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Figure.
Mean Symbol Digit Modalities Test (SDMT) Scores for Patients With Pediatric-Onset (POMS) and Adult-Onset (AOMS) Multiple Sclerosis
Mean Symbol Digit Modalities Test (SDMT) Scores for Patients With Pediatric-Onset (POMS) and Adult-Onset (AOMS) Multiple Sclerosis

Lines indicate mean; shaded area, SD; and data points, mean per age. The SDMT scores range from 0 to 120, with higher scores indicating greater information-processing efficiency.

Table 1.  
Comparison of Demographic and Clinical Characteristics of the POMS and AOMS Groups
Comparison of Demographic and Clinical Characteristics of the POMS and AOMS Groups
Table 2.  
Multivariable Linear Mixed-Effect Model of SDMT Score in POMS vs AOMS Groups
Multivariable Linear Mixed-Effect Model of SDMT Score in POMS vs AOMS Groups
Table 3.  
Multivariable Linear Mixed-Effect Model of SDMT Score in POMS vs AOMS Groups With an Interaction for Time Included
Multivariable Linear Mixed-Effect Model of SDMT Score in POMS vs AOMS Groups With an Interaction for Time Included
Table 4.  
Unadjusted and Adjusted Odds of Impairment in Information-Processing Efficiency in POMSa
Unadjusted and Adjusted Odds of Impairment in Information-Processing Efficiency in POMSa
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Original Investigation
June 17, 2019

Long-term Cognitive Outcomes in Patients With Pediatric-Onset vs Adult-Onset Multiple Sclerosis

Author Affiliations
  • 1Department of Clinical Neuroscience, Karolinska Institutet, Stockholm, Sweden
  • 2Centre for Molecular Medicine, Karolinska Hospital, Stockholm, Sweden
  • 3Department of Psychology, St Francis Xavier University, Antigonish, Nova Scotia, Canada
  • 4Department of Psychiatry, Dalhousie University, Halifax, Nova Scotia, Canada
  • 5Nova Scotia Health Authority, Halifax, Nova Scotia, Canada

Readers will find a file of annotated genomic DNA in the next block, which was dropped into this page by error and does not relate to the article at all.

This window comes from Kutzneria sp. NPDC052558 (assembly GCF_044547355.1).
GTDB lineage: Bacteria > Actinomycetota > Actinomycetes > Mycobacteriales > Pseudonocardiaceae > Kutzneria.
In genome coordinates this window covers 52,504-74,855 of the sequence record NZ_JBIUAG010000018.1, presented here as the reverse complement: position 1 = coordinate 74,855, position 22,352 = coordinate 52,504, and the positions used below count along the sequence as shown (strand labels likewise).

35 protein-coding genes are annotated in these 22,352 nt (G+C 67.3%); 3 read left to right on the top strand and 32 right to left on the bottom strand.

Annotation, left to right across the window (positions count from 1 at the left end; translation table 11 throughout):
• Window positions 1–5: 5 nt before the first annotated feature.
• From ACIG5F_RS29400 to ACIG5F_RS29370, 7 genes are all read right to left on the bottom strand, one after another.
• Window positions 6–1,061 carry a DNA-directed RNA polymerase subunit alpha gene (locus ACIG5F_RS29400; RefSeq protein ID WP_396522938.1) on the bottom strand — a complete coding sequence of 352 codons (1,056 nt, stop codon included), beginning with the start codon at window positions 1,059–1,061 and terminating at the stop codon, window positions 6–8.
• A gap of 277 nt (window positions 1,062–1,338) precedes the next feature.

JAMA Neurol. 2019;76(9):1028-1034. doi:10.1001/jamaneurol.2019.1546
Key Points

Question  What are the long-term cognitive outcomes of pediatric-onset multiple sclerosis, and are they different from those observed in the more common adult-onset multiple sclerosis?

Findings  This nationwide cohort study included 5704 persons with definite multiple sclerosis (300 of whom had pediatric-onset disease) and 46 429 prospectively collected cognitive test scores. Patients with pediatric-onset multiple sclerosis exhibited reduced information-processing efficiency and were more likely to experience cognitive impairment in this domain than their counterparts with adult-onset disease, independent of age or disease duration.

Meaning  Pediatric-onset multiple sclerosis appears to render persons particularly susceptible to impairments in information processing in adulthood; children and adolescents who develop multiple sclerosis should be monitored closely for cognitive changes and helped to manage the potential challenges that early-onset multiple sclerosis poses for cognitive abilities later in life.

Abstract

Importance  Cognitive impairment in multiple sclerosis (MS) can lead to reduced quality of life, social functioning, and employment. Few studies have investigated cognitive outcomes among patients with pediatric-onset MS (POMS) over the long term.

Objective  To compare long-term information-processing efficiency between patients with POMS and adult-onset MS (AOMS).

Design, Setting, and Participants  This population-based longitudinal cohort study accessed the Swedish MS Registry (SMSreg), which collates information from all 64 neurology clinics in Sweden. Registered cases with definite MS in the SMSreg with an onset before April 15, 2018, and at least 2 Symbol Digit Modalities Test (SDMT) scores recorded were included. Only persons aged 18 to 55 years and with duration of disease of less than 30 years at the time of SDMT administration were included, to ensure comparable ranges between patients with POMS and AOMS. Of 8247 persons with an SDMT recorded in the SMSreg, 5704 met inclusion criteria, 300 (5.3%) of whom had POMS. Data were collected from April 1, 2006, through April 15, 2018 and analyzed from April through August 2018.